The lingerie manufacturer Van de Velde from Schellebelle in East Flanders has been granted the status of essential business to allow it to open exceptionally, after switching its production to hospital aprons and face-masks.
The decision was taken by the Economic Risk Management Group (ERMG), which maintains a list of essential companies.
Non-essential companies that have not already been ordered to close are subject to the order to allow teleworking where possible. Essential companies on the other hand are allowed to continue production while respecting social distancing.
A ministerial order from March 23 ordered the closure of all retail businesses except food shops, night shops, pharmacies, newspaper shops, petrol stations, fuel suppliers, phone shops and shops selling medical supplies.
Yesterday saw the approval of an annex to the order, which contains a list of businesses whose services are considered “essential for the protection of the vital interests of the nation and the needs of the population”.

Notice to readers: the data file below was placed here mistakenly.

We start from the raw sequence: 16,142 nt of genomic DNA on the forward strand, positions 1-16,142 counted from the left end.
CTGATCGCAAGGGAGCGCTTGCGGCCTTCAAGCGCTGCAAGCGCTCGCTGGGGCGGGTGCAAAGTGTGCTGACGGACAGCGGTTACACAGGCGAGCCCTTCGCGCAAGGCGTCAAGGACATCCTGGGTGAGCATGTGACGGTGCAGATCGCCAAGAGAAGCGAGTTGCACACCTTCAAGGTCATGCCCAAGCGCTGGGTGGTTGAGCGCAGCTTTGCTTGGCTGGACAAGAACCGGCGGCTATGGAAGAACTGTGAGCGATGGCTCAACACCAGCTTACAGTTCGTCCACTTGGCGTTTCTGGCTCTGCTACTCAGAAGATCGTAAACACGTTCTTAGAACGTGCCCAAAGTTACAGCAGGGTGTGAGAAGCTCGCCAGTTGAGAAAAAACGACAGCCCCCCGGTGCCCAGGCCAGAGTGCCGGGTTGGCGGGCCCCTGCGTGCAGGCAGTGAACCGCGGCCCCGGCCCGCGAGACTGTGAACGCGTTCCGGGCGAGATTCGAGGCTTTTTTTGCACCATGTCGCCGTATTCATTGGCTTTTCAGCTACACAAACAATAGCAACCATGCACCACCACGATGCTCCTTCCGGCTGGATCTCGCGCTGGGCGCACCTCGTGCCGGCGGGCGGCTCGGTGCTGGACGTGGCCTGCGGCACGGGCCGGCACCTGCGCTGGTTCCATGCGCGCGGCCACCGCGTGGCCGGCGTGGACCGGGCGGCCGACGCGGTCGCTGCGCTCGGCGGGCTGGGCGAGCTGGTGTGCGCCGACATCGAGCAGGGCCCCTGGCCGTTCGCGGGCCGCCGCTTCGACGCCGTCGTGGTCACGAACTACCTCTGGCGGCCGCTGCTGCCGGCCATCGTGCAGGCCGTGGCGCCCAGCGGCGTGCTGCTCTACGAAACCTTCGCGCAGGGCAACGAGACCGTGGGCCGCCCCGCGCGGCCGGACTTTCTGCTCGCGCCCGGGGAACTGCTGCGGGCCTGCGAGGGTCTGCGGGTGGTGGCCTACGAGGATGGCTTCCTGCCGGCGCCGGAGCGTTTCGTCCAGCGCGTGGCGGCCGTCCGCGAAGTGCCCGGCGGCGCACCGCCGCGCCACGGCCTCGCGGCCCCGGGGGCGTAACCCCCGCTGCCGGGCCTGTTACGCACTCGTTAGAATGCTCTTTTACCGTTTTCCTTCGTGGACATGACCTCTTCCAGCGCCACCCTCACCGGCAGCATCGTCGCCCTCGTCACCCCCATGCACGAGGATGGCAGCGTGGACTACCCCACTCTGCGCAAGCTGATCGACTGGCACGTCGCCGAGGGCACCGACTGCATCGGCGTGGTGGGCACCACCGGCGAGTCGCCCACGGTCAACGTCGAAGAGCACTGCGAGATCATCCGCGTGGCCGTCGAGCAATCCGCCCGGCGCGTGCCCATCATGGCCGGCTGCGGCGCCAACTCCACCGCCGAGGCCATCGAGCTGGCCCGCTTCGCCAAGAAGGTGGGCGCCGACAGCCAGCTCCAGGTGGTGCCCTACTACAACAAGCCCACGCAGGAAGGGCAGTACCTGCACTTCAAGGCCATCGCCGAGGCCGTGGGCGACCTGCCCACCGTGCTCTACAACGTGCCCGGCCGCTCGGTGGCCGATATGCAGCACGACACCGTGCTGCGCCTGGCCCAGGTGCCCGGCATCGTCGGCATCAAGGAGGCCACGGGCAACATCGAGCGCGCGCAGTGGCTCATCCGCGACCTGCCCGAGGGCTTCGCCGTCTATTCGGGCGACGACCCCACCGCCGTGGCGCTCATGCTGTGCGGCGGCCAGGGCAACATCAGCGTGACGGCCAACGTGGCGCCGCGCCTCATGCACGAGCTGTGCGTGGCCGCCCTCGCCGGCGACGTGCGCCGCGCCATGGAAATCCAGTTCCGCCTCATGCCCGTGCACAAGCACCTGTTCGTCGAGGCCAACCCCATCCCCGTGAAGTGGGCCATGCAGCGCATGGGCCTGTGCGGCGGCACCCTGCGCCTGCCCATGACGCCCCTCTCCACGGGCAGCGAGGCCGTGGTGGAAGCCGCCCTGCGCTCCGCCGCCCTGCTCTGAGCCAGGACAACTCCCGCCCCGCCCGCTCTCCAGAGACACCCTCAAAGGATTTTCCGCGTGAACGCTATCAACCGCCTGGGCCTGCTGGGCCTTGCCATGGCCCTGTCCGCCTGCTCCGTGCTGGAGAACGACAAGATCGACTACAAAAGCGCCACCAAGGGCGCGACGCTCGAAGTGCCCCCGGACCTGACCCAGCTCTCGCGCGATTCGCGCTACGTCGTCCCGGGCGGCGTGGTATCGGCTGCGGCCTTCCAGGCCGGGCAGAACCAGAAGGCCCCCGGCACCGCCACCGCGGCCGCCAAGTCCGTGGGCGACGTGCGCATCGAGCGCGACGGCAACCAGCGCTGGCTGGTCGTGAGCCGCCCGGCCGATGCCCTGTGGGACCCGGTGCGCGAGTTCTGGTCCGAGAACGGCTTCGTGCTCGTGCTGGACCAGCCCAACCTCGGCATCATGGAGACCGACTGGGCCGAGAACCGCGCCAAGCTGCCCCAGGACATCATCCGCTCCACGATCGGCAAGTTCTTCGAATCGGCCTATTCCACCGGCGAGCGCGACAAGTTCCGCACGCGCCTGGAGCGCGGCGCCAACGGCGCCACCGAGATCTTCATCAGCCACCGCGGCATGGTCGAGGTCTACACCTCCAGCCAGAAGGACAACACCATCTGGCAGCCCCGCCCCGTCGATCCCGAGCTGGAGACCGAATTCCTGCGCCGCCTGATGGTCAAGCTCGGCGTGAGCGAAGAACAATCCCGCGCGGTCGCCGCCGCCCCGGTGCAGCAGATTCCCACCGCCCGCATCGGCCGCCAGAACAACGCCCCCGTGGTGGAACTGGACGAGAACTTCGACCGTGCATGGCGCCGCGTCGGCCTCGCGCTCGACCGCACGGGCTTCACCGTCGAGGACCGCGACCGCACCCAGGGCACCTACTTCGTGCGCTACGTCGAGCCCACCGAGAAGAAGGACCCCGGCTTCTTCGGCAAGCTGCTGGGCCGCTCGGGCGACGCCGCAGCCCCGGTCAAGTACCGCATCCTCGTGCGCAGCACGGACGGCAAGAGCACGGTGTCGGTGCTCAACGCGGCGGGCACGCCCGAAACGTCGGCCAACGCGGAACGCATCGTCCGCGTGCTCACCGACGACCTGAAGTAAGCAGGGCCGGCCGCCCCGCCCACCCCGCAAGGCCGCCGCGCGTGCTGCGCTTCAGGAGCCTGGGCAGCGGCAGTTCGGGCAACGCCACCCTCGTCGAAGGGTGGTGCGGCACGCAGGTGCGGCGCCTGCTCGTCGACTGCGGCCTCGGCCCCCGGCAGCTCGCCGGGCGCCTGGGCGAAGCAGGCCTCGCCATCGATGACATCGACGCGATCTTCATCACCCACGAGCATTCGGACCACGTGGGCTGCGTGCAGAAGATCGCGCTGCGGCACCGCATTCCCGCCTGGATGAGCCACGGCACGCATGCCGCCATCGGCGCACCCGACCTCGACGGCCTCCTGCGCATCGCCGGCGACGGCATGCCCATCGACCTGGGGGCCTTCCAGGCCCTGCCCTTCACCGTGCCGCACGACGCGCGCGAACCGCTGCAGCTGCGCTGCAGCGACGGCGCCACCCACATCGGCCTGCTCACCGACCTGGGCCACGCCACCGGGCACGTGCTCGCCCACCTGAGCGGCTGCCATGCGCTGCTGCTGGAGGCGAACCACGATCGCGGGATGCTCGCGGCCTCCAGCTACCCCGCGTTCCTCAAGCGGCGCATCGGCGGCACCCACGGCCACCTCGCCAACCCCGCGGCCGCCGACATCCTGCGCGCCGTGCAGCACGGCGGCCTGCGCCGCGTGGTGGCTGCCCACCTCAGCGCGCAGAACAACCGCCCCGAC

That lists includes textiles businesses whose production consists of equipment like masks and other protective clothing. It also includes businesses that produce clothing for “clean rooms” such as used in the pharmaceutical industry.
The new list also includes cleaning companies working for crucial sectors and essential sectors, which includes waste-management. The packaging industry can also be considered essential depending on what products the company produces.
The last sector to be included on the list is the temp sector and companies that provide local service in care and aid for vulnerable groups.
Van de Velde, meanwhile, switched its production over in mid-March, from lingerie to face masks for the City General Hospital in Aalst. That order has been filled in the meantime.
“The hospital asked us to switch over to aprons, because they need those more,” commented company chairman Herman Van de Velde. The company employs ten expert seamstresses on its essential production.
The company is involved only in assembly. The special surgical fabric is provided by the hospital itself.
Other departments of the company are faced with zero demand from Belgian retailers, whose shops are all closed, and depressed demand from other countries.
“But we are working hard on our collection for 2021,” said CEO Marleen Vaesen.
The Brussels Times